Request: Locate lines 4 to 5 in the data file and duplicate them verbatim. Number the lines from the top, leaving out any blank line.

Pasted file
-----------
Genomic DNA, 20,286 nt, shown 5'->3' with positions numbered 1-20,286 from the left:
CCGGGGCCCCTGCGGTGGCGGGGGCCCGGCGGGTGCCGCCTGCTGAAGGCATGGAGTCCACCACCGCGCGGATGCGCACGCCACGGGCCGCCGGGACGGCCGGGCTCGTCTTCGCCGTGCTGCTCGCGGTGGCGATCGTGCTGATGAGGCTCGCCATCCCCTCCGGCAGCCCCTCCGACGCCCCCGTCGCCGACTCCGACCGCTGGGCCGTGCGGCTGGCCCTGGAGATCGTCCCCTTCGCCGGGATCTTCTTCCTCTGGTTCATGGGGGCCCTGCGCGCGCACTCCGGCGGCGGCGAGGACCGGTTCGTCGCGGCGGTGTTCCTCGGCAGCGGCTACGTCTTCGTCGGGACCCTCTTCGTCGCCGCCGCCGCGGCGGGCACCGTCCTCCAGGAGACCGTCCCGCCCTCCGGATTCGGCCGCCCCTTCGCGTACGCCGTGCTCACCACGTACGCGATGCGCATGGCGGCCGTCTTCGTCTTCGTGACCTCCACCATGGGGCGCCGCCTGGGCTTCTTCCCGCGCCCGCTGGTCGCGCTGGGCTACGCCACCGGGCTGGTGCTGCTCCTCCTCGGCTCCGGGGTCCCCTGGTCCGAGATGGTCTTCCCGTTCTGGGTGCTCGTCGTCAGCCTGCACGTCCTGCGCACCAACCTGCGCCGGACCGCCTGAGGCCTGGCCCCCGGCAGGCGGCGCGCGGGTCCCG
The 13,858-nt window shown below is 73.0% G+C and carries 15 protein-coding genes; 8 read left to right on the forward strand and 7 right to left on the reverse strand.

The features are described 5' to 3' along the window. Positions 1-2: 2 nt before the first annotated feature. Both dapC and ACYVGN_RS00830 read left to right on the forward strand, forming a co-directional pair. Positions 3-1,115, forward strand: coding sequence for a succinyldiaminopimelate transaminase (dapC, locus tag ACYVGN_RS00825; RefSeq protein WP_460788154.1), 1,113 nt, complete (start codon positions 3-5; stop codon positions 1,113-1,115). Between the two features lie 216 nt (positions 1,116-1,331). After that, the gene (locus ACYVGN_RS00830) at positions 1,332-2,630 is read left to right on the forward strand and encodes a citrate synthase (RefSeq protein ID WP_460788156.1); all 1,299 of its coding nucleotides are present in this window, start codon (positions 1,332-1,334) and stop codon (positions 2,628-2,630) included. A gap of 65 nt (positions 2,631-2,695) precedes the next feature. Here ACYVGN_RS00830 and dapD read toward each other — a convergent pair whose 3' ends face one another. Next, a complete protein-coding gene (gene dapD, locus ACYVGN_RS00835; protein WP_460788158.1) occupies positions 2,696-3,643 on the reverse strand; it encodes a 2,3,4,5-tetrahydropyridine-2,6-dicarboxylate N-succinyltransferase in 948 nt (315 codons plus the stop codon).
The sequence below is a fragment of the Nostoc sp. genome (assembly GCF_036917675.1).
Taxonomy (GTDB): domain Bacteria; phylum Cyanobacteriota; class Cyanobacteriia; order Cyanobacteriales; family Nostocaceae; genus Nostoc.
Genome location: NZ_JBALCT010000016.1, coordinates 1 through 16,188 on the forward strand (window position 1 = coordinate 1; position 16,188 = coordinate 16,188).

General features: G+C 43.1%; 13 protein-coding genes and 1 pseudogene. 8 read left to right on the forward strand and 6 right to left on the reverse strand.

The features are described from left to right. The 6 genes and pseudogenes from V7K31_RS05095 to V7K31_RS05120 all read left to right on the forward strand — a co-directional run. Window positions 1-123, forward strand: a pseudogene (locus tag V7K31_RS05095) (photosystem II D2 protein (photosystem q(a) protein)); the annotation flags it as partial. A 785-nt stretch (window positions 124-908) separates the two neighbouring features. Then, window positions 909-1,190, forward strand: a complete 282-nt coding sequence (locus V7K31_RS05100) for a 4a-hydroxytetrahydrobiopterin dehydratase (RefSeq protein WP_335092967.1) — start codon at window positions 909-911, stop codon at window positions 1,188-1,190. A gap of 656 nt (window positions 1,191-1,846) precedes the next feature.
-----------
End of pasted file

The features are described 5' to 3' along the window. Positions 1-2: 2 nt before the first annotated feature. Both dapC and ACYVGN_RS00830 read left to right on the forward strand, forming a co-directional pair. Positions 3-1,115, forward strand: coding sequence for a succinyldiaminopimelate transaminase (dapC, locus tag ACYVGN_RS00825; RefSeq protein WP_460788154.1), 1,113 nt, complete (start codon positions 3-5; stop codon positions 1,113-1,115). Between the two features lie 216 nt (positions 1,116-1,331). After that, the gene (locus ACYVGN_RS00830) at positions 1,332-2,630 is read left to right on the forward strand and encodes a citrate synthase (RefSeq protein ID WP_460788156.1); all 1,299 of its coding nucleotides are present in this window, start codon (positions 1,332-1,334) and stop codon (positions 2,628-2,630) included. A gap of 65 nt (positions 2,631-2,695) precedes the next feature. Here ACYVGN_RS00830 and dapD read toward each other — a convergent pair whose 3' ends face one another. Next, a complete protein-coding gene (gene dapD, locus ACYVGN_RS00835; protein WP_460788158.1) occupies positions 2,696-3,643 on the reverse strand; it encodes a 2,3,4,5-tetrahydropyridine-2,6-dicarboxylate N-succinyltransferase in 948 nt (315 codons plus the stop codon).
The sequence below is a fragment of the Nostoc sp. genome (assembly GCF_036917675.1).